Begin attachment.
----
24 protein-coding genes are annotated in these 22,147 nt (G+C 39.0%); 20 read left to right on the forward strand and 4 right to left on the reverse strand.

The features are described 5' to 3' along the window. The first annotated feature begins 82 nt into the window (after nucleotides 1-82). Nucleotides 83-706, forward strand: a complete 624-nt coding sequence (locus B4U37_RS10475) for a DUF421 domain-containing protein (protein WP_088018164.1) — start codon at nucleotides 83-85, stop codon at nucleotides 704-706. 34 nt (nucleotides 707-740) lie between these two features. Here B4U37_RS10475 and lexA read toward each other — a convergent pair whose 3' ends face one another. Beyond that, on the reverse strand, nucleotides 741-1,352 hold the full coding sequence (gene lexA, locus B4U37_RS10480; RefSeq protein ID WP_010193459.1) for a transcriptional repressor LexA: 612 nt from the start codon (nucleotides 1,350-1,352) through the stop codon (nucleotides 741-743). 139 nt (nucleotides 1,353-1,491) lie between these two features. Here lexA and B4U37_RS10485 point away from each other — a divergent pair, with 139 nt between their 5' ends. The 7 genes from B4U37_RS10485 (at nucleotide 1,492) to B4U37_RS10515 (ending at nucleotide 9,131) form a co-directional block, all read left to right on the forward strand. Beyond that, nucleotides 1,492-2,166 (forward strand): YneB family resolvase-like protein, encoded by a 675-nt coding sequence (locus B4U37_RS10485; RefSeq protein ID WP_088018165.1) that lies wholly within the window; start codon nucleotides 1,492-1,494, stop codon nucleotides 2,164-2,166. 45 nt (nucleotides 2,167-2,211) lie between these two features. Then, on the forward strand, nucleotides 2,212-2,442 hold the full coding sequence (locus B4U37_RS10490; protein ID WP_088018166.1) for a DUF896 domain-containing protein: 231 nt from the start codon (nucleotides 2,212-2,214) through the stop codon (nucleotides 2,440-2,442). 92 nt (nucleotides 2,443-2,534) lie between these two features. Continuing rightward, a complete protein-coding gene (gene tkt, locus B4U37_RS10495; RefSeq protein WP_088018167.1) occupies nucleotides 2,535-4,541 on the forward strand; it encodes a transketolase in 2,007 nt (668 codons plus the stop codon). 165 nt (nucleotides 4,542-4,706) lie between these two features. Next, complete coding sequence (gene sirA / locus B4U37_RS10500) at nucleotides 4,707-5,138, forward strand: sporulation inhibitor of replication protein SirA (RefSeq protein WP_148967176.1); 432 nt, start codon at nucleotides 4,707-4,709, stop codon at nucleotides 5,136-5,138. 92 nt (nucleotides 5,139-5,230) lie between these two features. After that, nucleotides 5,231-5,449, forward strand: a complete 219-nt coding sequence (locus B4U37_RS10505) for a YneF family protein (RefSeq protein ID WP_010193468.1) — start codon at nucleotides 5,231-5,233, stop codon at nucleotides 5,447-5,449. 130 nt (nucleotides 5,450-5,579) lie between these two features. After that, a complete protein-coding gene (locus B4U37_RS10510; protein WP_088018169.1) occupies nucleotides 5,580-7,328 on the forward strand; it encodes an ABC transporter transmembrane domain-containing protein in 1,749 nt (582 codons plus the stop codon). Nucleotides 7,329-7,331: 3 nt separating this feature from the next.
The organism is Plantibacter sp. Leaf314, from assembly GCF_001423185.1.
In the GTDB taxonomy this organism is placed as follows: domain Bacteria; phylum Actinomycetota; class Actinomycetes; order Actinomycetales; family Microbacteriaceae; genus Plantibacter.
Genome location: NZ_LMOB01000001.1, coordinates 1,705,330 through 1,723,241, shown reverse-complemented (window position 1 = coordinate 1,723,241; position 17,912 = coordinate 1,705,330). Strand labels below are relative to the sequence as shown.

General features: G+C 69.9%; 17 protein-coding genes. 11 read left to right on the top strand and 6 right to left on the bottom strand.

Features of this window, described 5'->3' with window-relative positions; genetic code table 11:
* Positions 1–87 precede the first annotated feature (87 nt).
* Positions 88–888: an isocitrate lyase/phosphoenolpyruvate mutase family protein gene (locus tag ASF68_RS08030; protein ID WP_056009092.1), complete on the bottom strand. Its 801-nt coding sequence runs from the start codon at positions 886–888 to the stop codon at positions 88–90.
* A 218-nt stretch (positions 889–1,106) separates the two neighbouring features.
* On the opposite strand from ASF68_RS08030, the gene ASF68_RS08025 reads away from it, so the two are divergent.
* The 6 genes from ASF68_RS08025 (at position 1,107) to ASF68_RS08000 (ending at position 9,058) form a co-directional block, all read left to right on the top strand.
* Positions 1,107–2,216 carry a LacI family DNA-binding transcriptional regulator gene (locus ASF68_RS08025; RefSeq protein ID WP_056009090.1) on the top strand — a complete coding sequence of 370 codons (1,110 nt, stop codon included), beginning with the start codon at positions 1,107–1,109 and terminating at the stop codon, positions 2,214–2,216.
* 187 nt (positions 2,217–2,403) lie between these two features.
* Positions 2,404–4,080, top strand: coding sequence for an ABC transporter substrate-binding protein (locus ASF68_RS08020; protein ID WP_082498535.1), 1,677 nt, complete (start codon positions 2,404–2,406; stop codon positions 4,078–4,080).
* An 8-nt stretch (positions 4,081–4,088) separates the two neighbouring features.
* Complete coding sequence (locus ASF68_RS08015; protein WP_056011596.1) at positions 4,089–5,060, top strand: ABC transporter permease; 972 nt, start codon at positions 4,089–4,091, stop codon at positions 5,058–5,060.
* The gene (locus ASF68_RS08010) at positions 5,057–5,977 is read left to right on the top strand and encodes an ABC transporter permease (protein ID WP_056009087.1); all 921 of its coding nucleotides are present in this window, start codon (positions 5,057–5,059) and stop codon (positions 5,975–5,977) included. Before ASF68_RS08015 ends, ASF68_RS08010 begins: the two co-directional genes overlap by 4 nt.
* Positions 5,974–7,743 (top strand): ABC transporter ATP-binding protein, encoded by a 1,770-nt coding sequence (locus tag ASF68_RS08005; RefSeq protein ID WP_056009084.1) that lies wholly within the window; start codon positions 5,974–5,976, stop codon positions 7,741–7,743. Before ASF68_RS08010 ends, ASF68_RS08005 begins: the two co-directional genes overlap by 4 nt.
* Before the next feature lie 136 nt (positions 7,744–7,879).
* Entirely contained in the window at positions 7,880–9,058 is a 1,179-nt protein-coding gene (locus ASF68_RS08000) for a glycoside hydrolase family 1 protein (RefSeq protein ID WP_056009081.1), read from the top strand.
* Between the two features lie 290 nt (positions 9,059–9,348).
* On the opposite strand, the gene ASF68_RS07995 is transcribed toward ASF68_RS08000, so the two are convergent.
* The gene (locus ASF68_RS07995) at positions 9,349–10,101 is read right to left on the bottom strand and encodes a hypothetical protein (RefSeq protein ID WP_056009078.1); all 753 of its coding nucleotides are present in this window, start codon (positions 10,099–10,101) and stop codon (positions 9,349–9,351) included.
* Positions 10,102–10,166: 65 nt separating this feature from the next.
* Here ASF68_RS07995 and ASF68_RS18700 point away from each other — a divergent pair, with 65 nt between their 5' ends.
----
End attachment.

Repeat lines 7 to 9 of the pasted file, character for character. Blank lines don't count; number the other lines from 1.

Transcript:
Features of this window, described 5'->3' with window-relative positions; genetic code table 11:
* Positions 1–87 precede the first annotated feature (87 nt).
* Positions 88–888: an isocitrate lyase/phosphoenolpyruvate mutase family protein gene (locus tag ASF68_RS08030; protein ID WP_056009092.1), complete on the bottom strand. Its 801-nt coding sequence runs from the start codon at positions 886–888 to the stop codon at positions 88–90.